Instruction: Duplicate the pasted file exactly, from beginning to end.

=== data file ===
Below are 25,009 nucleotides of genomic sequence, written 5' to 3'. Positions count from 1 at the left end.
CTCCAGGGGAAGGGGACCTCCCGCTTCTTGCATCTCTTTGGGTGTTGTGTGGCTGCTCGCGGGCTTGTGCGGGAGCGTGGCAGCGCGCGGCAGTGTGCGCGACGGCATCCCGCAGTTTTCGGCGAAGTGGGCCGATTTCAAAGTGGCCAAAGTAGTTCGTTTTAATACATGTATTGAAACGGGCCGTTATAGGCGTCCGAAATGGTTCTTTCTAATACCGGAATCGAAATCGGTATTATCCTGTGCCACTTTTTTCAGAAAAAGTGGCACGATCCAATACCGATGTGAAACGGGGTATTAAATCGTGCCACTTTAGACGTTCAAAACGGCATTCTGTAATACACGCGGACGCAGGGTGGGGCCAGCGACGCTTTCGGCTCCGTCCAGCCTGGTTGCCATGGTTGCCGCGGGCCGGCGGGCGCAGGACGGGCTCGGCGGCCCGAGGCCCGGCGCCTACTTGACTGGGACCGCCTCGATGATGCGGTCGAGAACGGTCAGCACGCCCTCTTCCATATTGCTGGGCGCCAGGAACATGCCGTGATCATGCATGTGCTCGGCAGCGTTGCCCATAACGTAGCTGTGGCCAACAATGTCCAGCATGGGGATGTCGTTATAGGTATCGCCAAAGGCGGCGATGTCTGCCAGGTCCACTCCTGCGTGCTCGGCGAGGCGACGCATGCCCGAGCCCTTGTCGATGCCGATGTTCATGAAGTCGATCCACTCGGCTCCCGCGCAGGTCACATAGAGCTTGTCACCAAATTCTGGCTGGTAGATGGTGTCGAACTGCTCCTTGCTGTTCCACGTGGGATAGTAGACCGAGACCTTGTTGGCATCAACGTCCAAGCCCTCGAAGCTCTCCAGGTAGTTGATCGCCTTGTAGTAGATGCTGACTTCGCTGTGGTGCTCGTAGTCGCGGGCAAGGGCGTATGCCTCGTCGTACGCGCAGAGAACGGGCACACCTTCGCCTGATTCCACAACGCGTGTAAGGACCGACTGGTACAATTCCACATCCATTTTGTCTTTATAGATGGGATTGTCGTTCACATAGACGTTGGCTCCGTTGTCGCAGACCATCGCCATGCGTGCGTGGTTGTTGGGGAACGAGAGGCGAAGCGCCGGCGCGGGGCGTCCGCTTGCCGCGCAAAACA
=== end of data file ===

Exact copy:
Below are 25,009 nucleotides of genomic sequence, written 5' to 3'. Positions count from 1 at the left end.
CTCCAGGGGAAGGGGACCTCCCGCTTCTTGCATCTCTTTGGGTGTTGTGTGGCTGCTCGCGGGCTTGTGCGGGAGCGTGGCAGCGCGCGGCAGTGTGCGCGACGGCATCCCGCAGTTTTCGGCGAAGTGGGCCGATTTCAAAGTGGCCAAAGTAGTTCGTTTTAATACATGTATTGAAACGGGCCGTTATAGGCGTCCGAAATGGTTCTTTCTAATACCGGAATCGAAATCGGTATTATCCTGTGCCACTTTTTTCAGAAAAAGTGGCACGATCCAATACCGATGTGAAACGGGGTATTAAATCGTGCCACTTTAGACGTTCAAAACGGCATTCTGTAATACACGCGGACGCAGGGTGGGGCCAGCGACGCTTTCGGCTCCGTCCAGCCTGGTTGCCATGGTTGCCGCGGGCCGGCGGGCGCAGGACGGGCTCGGCGGCCCGAGGCCCGGCGCCTACTTGACTGGGACCGCCTCGATGATGCGGTCGAGAACGGTCAGCACGCCCTCTTCCATATTGCTGGGCGCCAGGAACATGCCGTGATCATGCATGTGCTCGGCAGCGTTGCCCATAACGTAGCTGTGGCCAACAATGTCCAGCATGGGGATGTCGTTATAGGTATCGCCAAAGGCGGCGATGTCTGCCAGGTCCACTCCTGCGTGCTCGGCGAGGCGACGCATGCCCGAGCCCTTGTCGATGCCGATGTTCATGAAGTCGATCCACTCGGCTCCCGCGCAGGTCACATAGAGCTTGTCACCAAATTCTGGCTGGTAGATGGTGTCGAACTGCTCCTTGCTGTTCCACGTGGGATAGTAGACCGAGACCTTGTTGGCATCAACGTCCAAGCCCTCGAAGCTCTCCAGGTAGTTGATCGCCTTGTAGTAGATGCTGACTTCGCTGTGGTGCTCGTAGTCGCGGGCAAGGGCGTATGCCTCGTCGTACGCGCAGAGAACGGGCACACCTTCGCCTGATTCCACAACGCGTGTAAGGACCGACTGGTACAATTCCACATCCATTTTGTCTTTATAGATGGGATTGTCGTTCACATAGACGTTGGCTCCGTTGTCGCAGACCATCGCCATGCGTGCGTGGTTGTTGGGGAACGAGAGGCGAAGCGCCGGCGCGGGGCGTCCGCTTGCCGCGCAAAACA